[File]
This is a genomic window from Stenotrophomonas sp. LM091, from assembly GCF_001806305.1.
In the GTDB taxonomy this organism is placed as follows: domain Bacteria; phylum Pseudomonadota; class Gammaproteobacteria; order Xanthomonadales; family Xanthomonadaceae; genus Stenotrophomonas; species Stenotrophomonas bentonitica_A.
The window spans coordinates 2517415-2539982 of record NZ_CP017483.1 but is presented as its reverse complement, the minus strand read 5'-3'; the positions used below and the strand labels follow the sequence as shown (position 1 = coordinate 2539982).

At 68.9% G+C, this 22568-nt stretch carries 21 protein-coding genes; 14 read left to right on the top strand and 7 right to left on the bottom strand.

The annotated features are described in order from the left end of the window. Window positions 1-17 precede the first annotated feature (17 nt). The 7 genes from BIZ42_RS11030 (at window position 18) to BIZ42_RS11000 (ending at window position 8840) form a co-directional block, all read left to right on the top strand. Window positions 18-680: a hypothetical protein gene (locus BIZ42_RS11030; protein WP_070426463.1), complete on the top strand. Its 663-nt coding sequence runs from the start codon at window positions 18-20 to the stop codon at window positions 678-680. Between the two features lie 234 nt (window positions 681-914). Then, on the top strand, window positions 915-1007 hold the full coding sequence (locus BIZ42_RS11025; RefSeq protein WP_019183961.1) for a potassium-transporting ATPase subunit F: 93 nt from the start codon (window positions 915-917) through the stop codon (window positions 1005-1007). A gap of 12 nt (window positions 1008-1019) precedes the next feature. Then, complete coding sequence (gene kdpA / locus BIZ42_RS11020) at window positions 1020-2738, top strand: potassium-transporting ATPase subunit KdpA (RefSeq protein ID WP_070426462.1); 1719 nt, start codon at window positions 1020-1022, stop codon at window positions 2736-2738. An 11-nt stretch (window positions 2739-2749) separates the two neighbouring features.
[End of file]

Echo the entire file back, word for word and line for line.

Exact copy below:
This is a genomic window from Stenotrophomonas sp. LM091, from assembly GCF_001806305.1.
In the GTDB taxonomy this organism is placed as follows: domain Bacteria; phylum Pseudomonadota; class Gammaproteobacteria; order Xanthomonadales; family Xanthomonadaceae; genus Stenotrophomonas; species Stenotrophomonas bentonitica_A.
The window spans coordinates 2517415-2539982 of record NZ_CP017483.1 but is presented as its reverse complement, the minus strand read 5'-3'; the positions used below and the strand labels follow the sequence as shown (position 1 = coordinate 2539982).

At 68.9% G+C, this 22568-nt stretch carries 21 protein-coding genes; 14 read left to right on the top strand and 7 right to left on the bottom strand.

The annotated features are described in order from the left end of the window. Window positions 1-17 precede the first annotated feature (17 nt). The 7 genes from BIZ42_RS11030 (at window position 18) to BIZ42_RS11000 (ending at window position 8840) form a co-directional block, all read left to right on the top strand. Window positions 18-680: a hypothetical protein gene (locus BIZ42_RS11030; protein WP_070426463.1), complete on the top strand. Its 663-nt coding sequence runs from the start codon at window positions 18-20 to the stop codon at window positions 678-680. Between the two features lie 234 nt (window positions 681-914). Then, on the top strand, window positions 915-1007 hold the full coding sequence (locus BIZ42_RS11025; RefSeq protein WP_019183961.1) for a potassium-transporting ATPase subunit F: 93 nt from the start codon (window positions 915-917) through the stop codon (window positions 1005-1007). A gap of 12 nt (window positions 1008-1019) precedes the next feature. Then, complete coding sequence (gene kdpA / locus BIZ42_RS11020) at window positions 1020-2738, top strand: potassium-transporting ATPase subunit KdpA (RefSeq protein ID WP_070426462.1); 1719 nt, start codon at window positions 1020-1022, stop codon at window positions 2736-2738. An 11-nt stretch (window positions 2739-2749) separates the two neighbouring features.